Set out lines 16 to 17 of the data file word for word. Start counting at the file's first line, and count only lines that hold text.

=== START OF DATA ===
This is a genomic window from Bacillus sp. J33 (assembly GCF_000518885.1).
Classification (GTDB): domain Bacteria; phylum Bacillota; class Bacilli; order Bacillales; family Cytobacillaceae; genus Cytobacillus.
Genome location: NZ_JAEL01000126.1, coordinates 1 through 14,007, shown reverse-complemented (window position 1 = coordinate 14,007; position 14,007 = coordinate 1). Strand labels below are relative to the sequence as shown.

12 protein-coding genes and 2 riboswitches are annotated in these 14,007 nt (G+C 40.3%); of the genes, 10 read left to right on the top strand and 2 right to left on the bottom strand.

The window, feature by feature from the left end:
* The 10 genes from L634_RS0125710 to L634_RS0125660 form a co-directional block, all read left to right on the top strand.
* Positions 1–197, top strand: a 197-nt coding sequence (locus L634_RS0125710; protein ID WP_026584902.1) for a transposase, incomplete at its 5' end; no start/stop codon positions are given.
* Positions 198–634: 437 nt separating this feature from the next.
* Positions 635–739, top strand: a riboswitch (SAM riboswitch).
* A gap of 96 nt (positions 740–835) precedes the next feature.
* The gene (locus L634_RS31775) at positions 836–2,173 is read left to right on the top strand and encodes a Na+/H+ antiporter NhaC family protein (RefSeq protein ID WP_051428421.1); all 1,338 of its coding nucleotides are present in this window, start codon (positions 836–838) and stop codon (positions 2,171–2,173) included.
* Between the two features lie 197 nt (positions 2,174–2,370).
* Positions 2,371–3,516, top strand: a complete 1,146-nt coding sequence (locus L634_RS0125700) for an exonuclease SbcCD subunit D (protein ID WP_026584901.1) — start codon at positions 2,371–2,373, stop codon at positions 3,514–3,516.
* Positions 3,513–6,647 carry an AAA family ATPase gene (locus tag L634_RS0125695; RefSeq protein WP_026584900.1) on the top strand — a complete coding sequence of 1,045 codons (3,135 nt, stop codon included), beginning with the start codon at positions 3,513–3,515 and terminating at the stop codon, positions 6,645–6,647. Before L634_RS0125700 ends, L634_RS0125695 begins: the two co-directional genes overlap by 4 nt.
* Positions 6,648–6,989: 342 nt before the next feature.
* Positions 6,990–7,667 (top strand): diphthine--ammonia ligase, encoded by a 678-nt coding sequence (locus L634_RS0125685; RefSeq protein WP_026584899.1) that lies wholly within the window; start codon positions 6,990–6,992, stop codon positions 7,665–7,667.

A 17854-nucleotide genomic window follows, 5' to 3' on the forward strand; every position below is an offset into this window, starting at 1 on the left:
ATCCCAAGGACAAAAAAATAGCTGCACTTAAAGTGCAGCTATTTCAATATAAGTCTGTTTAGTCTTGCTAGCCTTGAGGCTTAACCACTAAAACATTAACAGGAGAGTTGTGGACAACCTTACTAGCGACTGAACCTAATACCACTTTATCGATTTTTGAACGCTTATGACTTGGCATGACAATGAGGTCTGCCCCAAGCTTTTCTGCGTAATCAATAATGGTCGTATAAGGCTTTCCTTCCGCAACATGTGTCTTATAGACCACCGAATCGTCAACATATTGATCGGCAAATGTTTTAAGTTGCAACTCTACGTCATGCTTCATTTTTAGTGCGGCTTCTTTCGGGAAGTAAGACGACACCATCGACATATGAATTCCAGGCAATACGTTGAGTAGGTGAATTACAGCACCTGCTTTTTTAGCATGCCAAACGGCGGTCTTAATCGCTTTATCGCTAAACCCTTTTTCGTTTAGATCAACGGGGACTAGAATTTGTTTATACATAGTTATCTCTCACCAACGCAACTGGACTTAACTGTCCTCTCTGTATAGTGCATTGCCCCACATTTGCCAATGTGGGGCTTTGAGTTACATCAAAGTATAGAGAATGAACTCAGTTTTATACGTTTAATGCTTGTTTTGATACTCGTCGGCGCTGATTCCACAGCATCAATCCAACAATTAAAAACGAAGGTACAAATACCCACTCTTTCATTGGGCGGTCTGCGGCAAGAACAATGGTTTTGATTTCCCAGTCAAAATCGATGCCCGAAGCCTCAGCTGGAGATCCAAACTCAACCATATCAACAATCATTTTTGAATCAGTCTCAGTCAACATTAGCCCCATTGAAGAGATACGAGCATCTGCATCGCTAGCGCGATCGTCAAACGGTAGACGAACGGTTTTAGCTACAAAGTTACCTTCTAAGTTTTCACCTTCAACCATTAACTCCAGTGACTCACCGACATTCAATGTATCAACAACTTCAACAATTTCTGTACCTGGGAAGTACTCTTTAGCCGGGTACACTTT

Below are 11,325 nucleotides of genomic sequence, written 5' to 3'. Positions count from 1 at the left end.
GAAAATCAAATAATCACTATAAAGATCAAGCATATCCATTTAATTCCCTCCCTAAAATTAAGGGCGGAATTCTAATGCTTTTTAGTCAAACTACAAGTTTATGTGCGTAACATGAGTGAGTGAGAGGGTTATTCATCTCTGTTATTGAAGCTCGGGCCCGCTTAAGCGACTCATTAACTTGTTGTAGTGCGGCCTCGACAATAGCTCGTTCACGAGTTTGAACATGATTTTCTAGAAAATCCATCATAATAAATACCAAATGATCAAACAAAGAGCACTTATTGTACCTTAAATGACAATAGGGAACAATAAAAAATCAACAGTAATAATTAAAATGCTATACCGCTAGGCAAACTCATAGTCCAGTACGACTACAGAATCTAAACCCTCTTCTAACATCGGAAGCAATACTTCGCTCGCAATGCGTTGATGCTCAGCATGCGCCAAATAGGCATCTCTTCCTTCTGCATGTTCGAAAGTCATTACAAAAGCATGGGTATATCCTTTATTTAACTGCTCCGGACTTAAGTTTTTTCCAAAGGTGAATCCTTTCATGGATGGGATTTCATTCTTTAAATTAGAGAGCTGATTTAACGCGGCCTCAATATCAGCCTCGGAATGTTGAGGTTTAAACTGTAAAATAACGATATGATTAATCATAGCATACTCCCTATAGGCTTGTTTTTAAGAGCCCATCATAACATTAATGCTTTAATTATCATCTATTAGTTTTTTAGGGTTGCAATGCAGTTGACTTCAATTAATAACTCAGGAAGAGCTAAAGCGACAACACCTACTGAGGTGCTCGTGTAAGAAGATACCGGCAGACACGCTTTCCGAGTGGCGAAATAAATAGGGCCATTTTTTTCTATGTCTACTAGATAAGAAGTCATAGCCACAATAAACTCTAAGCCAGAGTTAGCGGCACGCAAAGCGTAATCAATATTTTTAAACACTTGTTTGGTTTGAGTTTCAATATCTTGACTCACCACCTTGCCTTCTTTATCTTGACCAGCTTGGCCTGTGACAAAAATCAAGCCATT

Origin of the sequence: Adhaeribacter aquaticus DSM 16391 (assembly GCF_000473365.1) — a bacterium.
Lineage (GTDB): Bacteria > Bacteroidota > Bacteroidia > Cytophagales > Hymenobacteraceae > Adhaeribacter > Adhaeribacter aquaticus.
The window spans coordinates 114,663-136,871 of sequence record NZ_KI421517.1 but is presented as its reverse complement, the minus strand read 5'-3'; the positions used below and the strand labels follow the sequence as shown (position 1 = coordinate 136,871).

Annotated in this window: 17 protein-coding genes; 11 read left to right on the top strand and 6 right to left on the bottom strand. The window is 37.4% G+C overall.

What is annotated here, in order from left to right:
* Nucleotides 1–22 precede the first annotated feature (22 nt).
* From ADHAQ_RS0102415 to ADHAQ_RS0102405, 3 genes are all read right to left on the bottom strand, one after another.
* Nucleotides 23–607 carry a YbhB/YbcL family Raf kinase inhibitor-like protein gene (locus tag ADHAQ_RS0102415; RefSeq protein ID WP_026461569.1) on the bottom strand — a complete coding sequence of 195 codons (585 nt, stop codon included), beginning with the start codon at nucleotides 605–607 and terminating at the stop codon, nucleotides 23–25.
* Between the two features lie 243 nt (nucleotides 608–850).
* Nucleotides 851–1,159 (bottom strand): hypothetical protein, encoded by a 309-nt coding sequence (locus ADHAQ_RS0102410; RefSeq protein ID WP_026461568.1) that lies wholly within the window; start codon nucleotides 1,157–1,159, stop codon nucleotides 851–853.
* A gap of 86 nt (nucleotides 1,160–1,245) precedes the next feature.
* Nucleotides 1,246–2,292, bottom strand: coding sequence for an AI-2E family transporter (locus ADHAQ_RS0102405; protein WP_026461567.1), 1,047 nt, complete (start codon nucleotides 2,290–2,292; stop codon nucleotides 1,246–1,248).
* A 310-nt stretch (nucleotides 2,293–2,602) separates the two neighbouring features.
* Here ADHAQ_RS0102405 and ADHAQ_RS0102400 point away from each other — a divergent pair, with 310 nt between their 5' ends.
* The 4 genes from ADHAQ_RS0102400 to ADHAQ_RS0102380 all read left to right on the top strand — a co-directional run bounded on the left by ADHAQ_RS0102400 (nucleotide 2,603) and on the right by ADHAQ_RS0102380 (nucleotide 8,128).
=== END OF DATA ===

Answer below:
* Positions 6,990–7,667 (top strand): diphthine--ammonia ligase, encoded by a 678-nt coding sequence (locus L634_RS0125685; RefSeq protein WP_026584899.1) that lies wholly within the window; start codon positions 6,990–6,992, stop codon positions 7,665–7,667.

A 17854-nucleotide genomic window follows, 5' to 3' on the forward strand; every position below is an offset into this window, starting at 1 on the left: